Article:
College is an investment and the most worthwhile and rewarding investment of your life. No doubt the costs have been skyrocketing, but with an average salary increase of 60 percent for those with a bachelors degree, the total return could reach ONE MILLION DOLLARS over a lifetime. Making small sacrifices early in life will result in great returns in the long run.

Here are a few other facts about college:

  • The average public four-year college tuition is $6,585 (up 6.4 percent from last year)
  • The average private four-year college tuition is $25,143 (up 5.9 percent from last yer)
  • 56 percent of college students pay less than $9,000 per year in tuition in the United States
  • 32 percent of full-time students attend public two-year colleges
  • About 2/3 of students receive some sort of grant aid

Here are a few tips about college:

  • Enroll in Advanced Placement (AP) classes in high school to earn college credits. It’s not impossible to earn a full semesters worth of college credits before even arriving on campus. That is a savings of more than $3,000+ depending on how many courses are taken.
  • Don’t skip classes. You are in an institution to learn and it’s not worth cheating yourself of a full education. If your class meets twice a week, each class would cost $25 (assuming 3 credits).
  • Enroll in winter or summer terms. By taking an extra class when everyone is ‘vacationing’, this allows you to get ahead of your peers, thus being able to pick the classes you want, when you want.
  • Make use of textbook rental services, that way you can save a great deal of money comparing to buying brand new ones.

I graduated from a four year university back in 2004 and I’m proud to say that I was able to graduate magna cum laude in those four years. In fact, if I would have stretched myself, I could have done it in 3.5 years, but decided to take lighter loads my senior year to volunteer on campus. Just a word of advice there, if you have the opportunity to volunteer, do so, it is a great resume builder. However, back then, I didn’t really consider going to college an investment.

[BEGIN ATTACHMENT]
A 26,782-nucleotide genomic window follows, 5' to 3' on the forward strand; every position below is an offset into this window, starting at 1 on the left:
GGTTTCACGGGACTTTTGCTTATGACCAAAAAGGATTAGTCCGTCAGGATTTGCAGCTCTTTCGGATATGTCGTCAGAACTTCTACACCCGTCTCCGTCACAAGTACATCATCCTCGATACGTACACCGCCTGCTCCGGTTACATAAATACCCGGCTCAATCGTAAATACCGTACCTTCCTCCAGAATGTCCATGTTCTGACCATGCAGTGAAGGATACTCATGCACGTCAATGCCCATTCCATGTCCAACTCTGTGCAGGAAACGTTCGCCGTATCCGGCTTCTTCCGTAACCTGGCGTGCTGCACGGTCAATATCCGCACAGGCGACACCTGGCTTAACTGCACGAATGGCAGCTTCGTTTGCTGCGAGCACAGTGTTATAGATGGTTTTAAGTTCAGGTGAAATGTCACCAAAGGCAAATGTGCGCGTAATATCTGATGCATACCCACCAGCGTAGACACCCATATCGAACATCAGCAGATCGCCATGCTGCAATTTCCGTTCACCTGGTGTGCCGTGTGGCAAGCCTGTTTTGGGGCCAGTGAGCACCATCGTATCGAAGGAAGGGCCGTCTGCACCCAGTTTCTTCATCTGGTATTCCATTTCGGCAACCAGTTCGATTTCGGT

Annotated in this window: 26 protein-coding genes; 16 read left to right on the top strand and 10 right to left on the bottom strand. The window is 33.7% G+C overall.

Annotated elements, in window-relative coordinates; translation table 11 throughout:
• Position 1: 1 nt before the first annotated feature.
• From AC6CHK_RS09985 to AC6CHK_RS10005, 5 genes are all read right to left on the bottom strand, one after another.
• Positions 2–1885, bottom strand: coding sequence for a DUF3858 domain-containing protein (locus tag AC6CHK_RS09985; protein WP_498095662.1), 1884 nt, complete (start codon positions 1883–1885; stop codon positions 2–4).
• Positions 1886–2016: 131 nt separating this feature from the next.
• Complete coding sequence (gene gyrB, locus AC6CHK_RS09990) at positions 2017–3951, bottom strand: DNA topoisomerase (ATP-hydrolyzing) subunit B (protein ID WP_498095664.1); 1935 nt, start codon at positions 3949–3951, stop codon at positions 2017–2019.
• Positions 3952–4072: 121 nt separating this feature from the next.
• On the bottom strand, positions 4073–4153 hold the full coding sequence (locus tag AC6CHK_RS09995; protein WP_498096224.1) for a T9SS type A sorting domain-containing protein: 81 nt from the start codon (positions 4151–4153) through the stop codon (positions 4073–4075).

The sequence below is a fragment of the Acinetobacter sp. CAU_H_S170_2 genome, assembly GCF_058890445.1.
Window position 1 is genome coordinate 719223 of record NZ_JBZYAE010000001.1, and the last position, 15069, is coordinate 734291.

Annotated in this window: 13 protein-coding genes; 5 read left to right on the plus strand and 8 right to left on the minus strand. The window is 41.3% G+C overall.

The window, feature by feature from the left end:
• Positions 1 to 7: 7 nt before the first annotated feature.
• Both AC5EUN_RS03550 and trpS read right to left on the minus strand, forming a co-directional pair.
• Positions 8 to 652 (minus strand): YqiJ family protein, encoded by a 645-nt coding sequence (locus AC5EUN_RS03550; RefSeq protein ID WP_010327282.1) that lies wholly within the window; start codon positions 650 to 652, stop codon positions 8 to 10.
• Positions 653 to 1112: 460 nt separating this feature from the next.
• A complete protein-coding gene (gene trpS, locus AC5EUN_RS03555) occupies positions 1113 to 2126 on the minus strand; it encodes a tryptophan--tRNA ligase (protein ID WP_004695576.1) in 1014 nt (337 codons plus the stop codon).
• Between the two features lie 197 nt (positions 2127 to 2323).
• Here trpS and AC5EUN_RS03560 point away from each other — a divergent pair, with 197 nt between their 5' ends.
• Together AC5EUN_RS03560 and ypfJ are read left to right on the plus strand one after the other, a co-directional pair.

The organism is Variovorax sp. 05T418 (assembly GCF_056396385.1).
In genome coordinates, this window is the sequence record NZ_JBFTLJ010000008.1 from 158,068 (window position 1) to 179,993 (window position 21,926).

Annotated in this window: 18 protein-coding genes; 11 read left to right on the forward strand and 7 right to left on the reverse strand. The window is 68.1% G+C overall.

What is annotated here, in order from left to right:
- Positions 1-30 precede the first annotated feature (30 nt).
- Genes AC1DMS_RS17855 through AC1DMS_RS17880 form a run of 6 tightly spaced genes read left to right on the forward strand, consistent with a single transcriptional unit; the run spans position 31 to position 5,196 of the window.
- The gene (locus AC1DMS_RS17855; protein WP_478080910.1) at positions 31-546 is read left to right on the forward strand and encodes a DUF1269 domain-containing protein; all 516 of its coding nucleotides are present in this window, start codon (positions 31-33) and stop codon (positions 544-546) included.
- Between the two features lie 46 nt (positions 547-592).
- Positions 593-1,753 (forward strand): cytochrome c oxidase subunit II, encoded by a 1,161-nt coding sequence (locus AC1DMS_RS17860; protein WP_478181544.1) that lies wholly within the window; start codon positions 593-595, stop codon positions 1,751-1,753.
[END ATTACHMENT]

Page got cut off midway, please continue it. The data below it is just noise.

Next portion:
Of course, when you graduate from high school, you’re expected to move on to some sort of higher learning. Although, for me, it was an easy decision to go to college because of the enormous demand for what I wanted to do. Having a degree was an essential first step to get your foot in the door for the career you want to pursue. The cost of college was a shocker and I thought I had done well to save for college. My college tuition from my freshman year to senior year had nearly doubled, in just four years! I wasn’t expecting that.

I had a goal of paying off my student loans in 5 years instead of making the minimum payments over 10 years. I have a great interest rate on my loans, but I may just fall short of my goal because I’ve been putting more towards my high interest debt (car loan). So far, I can’t think of one reason why I would recommend not going to college. Looking back, it’s been the best performing investment of my life and a great was to recession proof your job.

Stupidly Yours,

Matt

Data provided by CollegeBoard.com